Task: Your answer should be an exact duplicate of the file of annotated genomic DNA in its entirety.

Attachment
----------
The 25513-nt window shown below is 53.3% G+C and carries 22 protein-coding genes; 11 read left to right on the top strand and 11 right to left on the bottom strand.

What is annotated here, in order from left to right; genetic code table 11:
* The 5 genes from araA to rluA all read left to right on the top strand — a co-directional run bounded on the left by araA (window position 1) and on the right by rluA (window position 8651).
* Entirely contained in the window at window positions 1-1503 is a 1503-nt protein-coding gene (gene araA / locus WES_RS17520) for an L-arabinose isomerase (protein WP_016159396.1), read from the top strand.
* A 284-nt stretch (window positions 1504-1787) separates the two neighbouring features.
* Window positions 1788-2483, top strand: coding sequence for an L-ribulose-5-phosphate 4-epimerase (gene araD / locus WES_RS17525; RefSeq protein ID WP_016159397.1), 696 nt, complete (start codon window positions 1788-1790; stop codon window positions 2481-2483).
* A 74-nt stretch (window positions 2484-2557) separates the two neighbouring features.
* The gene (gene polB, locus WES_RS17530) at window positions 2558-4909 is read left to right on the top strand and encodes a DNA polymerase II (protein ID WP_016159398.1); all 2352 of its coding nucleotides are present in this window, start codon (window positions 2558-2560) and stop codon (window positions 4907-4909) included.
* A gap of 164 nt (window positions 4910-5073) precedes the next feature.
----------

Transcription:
The 25513-nt window shown below is 53.3% G+C and carries 22 protein-coding genes; 11 read left to right on the top strand and 11 right to left on the bottom strand.

What is annotated here, in order from left to right; genetic code table 11:
* The 5 genes from araA to rluA all read left to right on the top strand — a co-directional run bounded on the left by araA (window position 1) and on the right by rluA (window position 8651).
* Entirely contained in the window at window positions 1-1503 is a 1503-nt protein-coding gene (gene araA / locus WES_RS17520) for an L-arabinose isomerase (protein WP_016159396.1), read from the top strand.
* A 284-nt stretch (window positions 1504-1787) separates the two neighbouring features.
* Window positions 1788-2483, top strand: coding sequence for an L-ribulose-5-phosphate 4-epimerase (gene araD / locus WES_RS17525; RefSeq protein ID WP_016159397.1), 696 nt, complete (start codon window positions 1788-1790; stop codon window positions 2481-2483).
* A 74-nt stretch (window positions 2484-2557) separates the two neighbouring features.
* The gene (gene polB, locus WES_RS17530) at window positions 2558-4909 is read left to right on the top strand and encodes a DNA polymerase II (protein ID WP_016159398.1); all 2352 of its coding nucleotides are present in this window, start codon (window positions 2558-2560) and stop codon (window positions 4907-4909) included.
* A gap of 164 nt (window positions 4910-5073) precedes the next feature.